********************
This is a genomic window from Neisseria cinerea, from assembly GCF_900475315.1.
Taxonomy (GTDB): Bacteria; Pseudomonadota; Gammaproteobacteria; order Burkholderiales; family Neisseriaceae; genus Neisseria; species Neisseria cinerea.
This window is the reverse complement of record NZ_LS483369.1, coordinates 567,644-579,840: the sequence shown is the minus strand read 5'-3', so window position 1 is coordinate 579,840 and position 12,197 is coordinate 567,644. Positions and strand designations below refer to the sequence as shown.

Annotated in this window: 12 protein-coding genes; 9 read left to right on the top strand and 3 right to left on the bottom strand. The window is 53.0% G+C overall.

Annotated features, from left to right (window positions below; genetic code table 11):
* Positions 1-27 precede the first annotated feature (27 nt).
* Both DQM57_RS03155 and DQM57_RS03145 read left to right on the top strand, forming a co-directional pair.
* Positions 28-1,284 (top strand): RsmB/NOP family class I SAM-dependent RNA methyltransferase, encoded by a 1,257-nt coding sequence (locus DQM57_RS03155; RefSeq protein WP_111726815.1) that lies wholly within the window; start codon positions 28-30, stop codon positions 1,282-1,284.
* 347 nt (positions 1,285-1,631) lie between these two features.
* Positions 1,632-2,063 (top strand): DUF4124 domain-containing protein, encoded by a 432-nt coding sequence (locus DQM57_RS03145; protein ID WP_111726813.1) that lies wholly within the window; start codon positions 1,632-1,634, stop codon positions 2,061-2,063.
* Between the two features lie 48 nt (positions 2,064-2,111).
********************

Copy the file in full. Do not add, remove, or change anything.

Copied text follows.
This is a genomic window from Neisseria cinerea, from assembly GCF_900475315.1.
Taxonomy (GTDB): Bacteria; Pseudomonadota; Gammaproteobacteria; order Burkholderiales; family Neisseriaceae; genus Neisseria; species Neisseria cinerea.
This window is the reverse complement of record NZ_LS483369.1, coordinates 567,644-579,840: the sequence shown is the minus strand read 5'-3', so window position 1 is coordinate 579,840 and position 12,197 is coordinate 567,644. Positions and strand designations below refer to the sequence as shown.

Annotated in this window: 12 protein-coding genes; 9 read left to right on the top strand and 3 right to left on the bottom strand. The window is 53.0% G+C overall.

Annotated features, from left to right (window positions below; genetic code table 11):
* Positions 1-27 precede the first annotated feature (27 nt).
* Both DQM57_RS03155 and DQM57_RS03145 read left to right on the top strand, forming a co-directional pair.
* Positions 28-1,284 (top strand): RsmB/NOP family class I SAM-dependent RNA methyltransferase, encoded by a 1,257-nt coding sequence (locus DQM57_RS03155; RefSeq protein WP_111726815.1) that lies wholly within the window; start codon positions 28-30, stop codon positions 1,282-1,284.
* 347 nt (positions 1,285-1,631) lie between these two features.
* Positions 1,632-2,063 (top strand): DUF4124 domain-containing protein, encoded by a 432-nt coding sequence (locus DQM57_RS03145; protein ID WP_111726813.1) that lies wholly within the window; start codon positions 1,632-1,634, stop codon positions 2,061-2,063.
* Between the two features lie 48 nt (positions 2,064-2,111).